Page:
IT, Business Must Work Together on Project Management

Ann All

Given the rapid pace of technological change in today's business environment, it's no surprise that technical abilities were the top choice of CIOs asked by Robert Half Technology in which areas they'd most like to see their IT staffs improve.


Coming in a very close second (cited by 23 percent of CIOs vs. 25 percent for the top answer) was project management. The next three vote-getters were verbal and written communications (15 percent), organizational skills (14 percent) and interpersonal skills (12 percent).


It's no secret that geeks with business skills are a hot commodity. CIOs no doubt singled out project management because of the high failure rate of IT projects, which many experts put at 70 percent.


While project management is one of those areas that demands close alignment between IT and business strategy, that appears to be lacking at a lot of companies, based on a recentsurvey of project managers by IT business services specialist Parity. Just a third of the respondents considered completing projects on time and within budget as top priorities -- despite the obvious importance of these metrics to the business.


It's common for project managers and business executives to "use different measures of success," says Parity's CEO, who advises making sure that the business sponsor works closely with the project team. The business sponsor and the project manager should share "an equal amount of responsibility."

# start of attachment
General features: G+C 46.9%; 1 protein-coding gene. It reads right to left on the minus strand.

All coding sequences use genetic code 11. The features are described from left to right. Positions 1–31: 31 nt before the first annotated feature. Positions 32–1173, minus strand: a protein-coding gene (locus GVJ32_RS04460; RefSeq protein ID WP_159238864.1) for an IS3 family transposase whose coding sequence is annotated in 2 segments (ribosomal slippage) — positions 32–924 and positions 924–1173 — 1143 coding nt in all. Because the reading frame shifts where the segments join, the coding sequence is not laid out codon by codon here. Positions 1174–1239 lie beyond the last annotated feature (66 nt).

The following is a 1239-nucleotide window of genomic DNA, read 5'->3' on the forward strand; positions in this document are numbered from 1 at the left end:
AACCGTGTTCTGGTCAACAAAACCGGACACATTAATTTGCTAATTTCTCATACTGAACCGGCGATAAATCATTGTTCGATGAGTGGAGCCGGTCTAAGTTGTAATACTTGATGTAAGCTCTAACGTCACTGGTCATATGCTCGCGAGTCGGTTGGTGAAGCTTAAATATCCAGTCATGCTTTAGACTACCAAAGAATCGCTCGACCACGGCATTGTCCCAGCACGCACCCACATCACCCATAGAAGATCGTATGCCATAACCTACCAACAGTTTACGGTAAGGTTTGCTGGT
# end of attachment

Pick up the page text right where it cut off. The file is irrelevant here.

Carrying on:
Another expert interviewed in the recent IT Week article about the survey suggests that the project manager should stick around for "a post-project period of care" to ensure that the transition to the business sponsor goes smoothly.


The U.S. Department of Agriculture employs an interesting strategy to train project managers, which is detailed in a GCN article. The USDA program emphasizes not only project management concepts, but also capital planning, enterprise architecture and earned-value management as a way to measure project progress.


The result, says the USDA's CIO, is "very few problems across our portfolio with our projects staying on schedule and within budget."

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